Fewer young salmon and steelhead will die after eating cured roe now that Oregon fish managers and Northwest industries have worked out an agreement to reduce toxic sodium sulfite in cures used to prepare roe for bait.
Meeting Thursday in the coastal city of Seaside, the Oregon Fish and Wildlife Commission narrowly opted not to impose a ban on the use of sodium sulfite, which has been added to commercial egg cures since 1980 as a mold-inhibitor. Recent studies have shown the cures kill young fish that eat it.
Instead of an outright ban, the commission accepted a deal brokered between state fish biologists and industry leaders that will lead to reductions in sodium sulfite to levels that research suggests will kill far fewer than 10 percent of the young salmon that eat it — a level deemed to be an acceptable risk.
Under the agreement, by Oct. 1 all cured roe, as well as compounds used to cure sport-caught eggs at home, must meet the new threshold. The eggs and cure also will be labeled "For Use in Oregon" when sold in stores.
Officials from the state Department of Environmental Quality and the Oregon Department of Fish and Wildlife support this approach, which includes a requirement that bait companies certify that their cures meet these new thresholds.
ODFW and the cure industry also will undertake a public outreach effort aimed at anglers and retailers on how to properly mix eggs and cures to keep sodium sulfite levels down, as well as use of nontoxic alternatives such as borax.
The cures are used widely by anglers targeting adult salmon and steelhead in Oregon rivers, which are home to juvenile salmon that also munch on the popular baits.
The commission vote was 3-2, with Commissioners Michael Finley of Medford and Bob Webber of Port Orford supporting a ban on sodium sulfite.
Commissioners Bobby Levy, Dan Edge and Holly Akenson voted in favor of the voluntary plan. Commissioner Jon Englund, president of Englund Marine Supply, abstained, and Commissioner Skip Klarquist was absent.
ODFW has identified eight companies that make egg cures sold in Oregon.
Liz Hamilton, executive director of the Portland-based Northwest Sportfishing Industry Association, said the agreement was unprecedented and that it represents a good way to solve a fish-resource issue without legislating an outright ban.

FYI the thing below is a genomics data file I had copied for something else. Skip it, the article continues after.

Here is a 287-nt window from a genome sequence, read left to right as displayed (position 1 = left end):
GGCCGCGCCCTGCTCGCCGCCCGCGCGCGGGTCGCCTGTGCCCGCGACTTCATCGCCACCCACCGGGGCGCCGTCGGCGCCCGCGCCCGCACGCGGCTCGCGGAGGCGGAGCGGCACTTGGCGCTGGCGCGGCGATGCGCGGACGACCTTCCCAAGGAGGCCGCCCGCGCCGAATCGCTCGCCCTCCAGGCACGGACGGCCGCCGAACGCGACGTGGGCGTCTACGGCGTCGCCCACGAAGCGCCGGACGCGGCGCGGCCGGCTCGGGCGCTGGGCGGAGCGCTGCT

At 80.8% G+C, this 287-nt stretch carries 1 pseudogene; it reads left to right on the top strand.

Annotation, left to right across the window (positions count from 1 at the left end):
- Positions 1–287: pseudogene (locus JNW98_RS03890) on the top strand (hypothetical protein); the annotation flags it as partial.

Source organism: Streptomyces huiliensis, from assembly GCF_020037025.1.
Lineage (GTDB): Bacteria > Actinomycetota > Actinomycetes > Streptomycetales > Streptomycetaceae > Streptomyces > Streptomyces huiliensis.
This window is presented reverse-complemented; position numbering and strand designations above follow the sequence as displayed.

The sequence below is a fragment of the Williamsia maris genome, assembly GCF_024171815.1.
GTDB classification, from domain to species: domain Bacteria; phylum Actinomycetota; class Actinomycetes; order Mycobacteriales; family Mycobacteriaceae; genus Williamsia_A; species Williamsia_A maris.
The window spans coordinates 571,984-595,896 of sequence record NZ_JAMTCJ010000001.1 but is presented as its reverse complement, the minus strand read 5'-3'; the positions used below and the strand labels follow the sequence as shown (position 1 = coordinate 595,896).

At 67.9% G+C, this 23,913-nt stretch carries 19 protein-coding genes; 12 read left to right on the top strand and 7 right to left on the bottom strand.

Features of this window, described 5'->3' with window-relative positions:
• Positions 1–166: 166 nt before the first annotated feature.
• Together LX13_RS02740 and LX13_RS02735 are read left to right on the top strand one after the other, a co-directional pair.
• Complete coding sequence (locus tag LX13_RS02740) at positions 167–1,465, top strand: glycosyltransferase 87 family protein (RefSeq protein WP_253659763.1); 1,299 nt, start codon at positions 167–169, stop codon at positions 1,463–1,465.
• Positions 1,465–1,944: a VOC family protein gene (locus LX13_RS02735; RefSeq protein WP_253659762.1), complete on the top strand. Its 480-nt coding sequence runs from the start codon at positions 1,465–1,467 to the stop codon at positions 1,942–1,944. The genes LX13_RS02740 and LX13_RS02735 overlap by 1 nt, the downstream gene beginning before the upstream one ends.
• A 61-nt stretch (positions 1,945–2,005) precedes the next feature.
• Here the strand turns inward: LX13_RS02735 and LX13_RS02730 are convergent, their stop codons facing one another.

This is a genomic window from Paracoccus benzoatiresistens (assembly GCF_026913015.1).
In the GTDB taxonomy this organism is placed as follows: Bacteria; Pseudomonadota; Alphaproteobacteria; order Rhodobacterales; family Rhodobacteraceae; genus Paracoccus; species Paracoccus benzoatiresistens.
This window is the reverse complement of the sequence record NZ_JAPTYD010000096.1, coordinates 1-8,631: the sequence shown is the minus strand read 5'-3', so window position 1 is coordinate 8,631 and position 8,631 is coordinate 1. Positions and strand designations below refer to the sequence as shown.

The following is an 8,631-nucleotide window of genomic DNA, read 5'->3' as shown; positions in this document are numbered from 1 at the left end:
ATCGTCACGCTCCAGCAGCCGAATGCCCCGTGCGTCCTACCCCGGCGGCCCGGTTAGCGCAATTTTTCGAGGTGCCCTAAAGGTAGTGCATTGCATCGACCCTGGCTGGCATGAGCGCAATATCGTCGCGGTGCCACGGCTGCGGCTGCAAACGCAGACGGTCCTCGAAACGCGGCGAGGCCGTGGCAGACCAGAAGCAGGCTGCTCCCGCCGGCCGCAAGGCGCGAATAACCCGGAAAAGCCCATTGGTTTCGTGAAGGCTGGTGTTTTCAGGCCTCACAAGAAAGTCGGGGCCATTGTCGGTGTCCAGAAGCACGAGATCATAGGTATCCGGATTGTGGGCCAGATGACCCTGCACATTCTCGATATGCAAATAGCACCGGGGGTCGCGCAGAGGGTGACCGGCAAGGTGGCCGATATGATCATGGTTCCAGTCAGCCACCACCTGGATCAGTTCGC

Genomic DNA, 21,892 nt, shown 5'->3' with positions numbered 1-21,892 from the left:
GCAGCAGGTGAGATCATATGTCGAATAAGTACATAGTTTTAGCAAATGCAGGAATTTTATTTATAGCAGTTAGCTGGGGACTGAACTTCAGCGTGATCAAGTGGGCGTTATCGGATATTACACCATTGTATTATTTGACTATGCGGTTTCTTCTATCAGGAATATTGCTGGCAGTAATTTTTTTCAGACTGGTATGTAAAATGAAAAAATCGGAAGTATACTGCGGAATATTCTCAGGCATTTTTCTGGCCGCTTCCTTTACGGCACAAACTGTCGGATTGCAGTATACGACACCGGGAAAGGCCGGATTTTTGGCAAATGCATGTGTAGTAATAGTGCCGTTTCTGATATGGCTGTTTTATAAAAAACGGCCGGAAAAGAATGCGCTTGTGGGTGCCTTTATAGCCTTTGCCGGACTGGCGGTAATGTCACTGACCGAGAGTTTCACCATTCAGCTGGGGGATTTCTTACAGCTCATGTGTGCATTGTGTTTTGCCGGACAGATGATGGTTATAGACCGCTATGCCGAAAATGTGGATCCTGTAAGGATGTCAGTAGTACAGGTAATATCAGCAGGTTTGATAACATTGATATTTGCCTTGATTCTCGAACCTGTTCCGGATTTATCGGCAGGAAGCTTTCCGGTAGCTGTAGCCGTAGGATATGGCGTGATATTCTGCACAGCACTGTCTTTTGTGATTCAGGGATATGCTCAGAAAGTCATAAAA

"We feel like this is the better approach," Hamilton said. "Everybody involved in fishing wants to make sure we're doing the right thing. People do put the resource first."
Charlie Corrarino, ODFW's conservation and recovery program manager, said the change puts Oregon in the lead in curbing toxicity in fish baits.
"I think most anglers want to do the right thing, and I think most anglers will respond to the information we have accordingly," Corrarino said before Thursday's meeting.
Angling groups in 2008 approached ODFW biologists with concerns that cured salmon eggs used as bait were killing juvenile salmon and steelhead.
Preliminary tests done that year supported anglers' concerns, and a more comprehensive study by ODFW and Oregon State University showed that significant numbers of young salmon and steelhead smolts and pre-smolts died after ingesting commercially produced cures that contain sodium sulfite.
ODFW managers met with egg-cure companies and asked them to consider eliminating sodium sulfite, and industry leaders countered with a request to find a reduced level that would be acceptable.
ODFW researchers further analyzed the data and decided that a maximum concentration of 12 grams of sodium sulfite per kilogram of eggs would likely result in an acceptable level of risk, according to the ODFW.
Reach reporter Mark Freeman at 541-776-4470, or email firstname.lastname@example.org.